Fracking, worksite injuries, and Aeromonas infection
Hydraulic fracturing or fracking is a method of extracting natural gas from the earth
using high pressure drilling equipment and fracking fluid that contains proppant and various
chemicals. It poses health risks to workers at the drilling sites, has effects on water and air
quality, and creates potential health risks for people living near the drilling sites. A 30-yearold
man with no past medical history presented as transfer from an outside hospital after an
explosion on a fracking job site. This explosion released over 6000 pounds of water that threw
him 20 feet across the rig. He had radial and ulnar fractures in his right arm and digital fractures
on his right hand. He also had trauma to his left knee and right posterior thigh with a large
fluctuant Morel-Lavallee lesion. On day 3 the patient developed hypotension, lethargy, and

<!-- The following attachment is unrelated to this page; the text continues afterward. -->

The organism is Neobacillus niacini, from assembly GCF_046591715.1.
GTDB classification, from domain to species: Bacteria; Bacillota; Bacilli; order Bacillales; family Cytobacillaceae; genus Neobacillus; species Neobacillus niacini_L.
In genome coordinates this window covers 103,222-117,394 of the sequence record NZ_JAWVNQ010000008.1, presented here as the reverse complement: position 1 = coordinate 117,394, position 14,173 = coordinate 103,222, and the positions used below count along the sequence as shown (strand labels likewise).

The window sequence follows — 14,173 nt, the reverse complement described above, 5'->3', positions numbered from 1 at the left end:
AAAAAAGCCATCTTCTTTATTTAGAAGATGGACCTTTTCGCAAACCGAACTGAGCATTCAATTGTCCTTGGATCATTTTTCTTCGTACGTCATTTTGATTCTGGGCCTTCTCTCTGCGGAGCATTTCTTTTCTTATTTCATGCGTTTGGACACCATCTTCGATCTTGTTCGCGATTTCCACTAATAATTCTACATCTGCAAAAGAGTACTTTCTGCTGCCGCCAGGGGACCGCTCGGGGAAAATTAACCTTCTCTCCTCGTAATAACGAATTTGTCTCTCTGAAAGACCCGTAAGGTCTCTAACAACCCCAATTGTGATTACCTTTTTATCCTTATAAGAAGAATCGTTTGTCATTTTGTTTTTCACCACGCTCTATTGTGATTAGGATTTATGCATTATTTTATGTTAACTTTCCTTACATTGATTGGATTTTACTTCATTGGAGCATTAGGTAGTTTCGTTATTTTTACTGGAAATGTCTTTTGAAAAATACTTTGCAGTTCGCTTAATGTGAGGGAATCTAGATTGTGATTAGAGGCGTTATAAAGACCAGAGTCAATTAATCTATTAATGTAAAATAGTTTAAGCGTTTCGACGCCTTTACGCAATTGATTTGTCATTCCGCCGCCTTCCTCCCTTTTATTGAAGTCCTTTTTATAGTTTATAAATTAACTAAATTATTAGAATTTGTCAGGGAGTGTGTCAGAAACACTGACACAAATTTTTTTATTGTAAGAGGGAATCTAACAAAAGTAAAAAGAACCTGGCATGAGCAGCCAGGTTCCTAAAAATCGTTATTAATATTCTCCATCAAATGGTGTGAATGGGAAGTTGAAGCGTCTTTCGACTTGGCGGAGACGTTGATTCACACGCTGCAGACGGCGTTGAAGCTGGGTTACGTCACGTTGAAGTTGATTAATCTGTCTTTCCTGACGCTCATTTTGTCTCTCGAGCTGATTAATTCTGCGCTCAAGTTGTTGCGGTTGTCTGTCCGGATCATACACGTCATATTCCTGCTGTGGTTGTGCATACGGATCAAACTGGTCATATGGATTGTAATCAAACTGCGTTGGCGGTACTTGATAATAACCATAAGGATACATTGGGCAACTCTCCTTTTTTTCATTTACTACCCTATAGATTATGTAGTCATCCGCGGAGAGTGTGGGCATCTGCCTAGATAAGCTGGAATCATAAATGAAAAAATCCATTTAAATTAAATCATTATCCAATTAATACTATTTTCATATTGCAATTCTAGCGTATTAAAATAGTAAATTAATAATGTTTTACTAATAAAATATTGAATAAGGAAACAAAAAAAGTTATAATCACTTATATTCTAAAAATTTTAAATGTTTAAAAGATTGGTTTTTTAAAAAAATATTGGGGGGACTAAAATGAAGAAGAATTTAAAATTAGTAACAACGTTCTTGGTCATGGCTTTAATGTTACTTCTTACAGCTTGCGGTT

new onset fever from a possible infection of a hematoma; he was started on norepinephrine
and intubated due to a decreased mental status. Cultures from the thigh were positive for
Aeromonas species. Aeromonas is a Gram-negative rod that is found in many environments
that contain water. Studies have shown that this organism grows commonly in West Texas and
New Mexico in river beds and lakes. Healthcare providers should keep Aeromonas spp in their
differential list of pathogens in patients with abrasions and open injuries that occurred around
or in a body of water.
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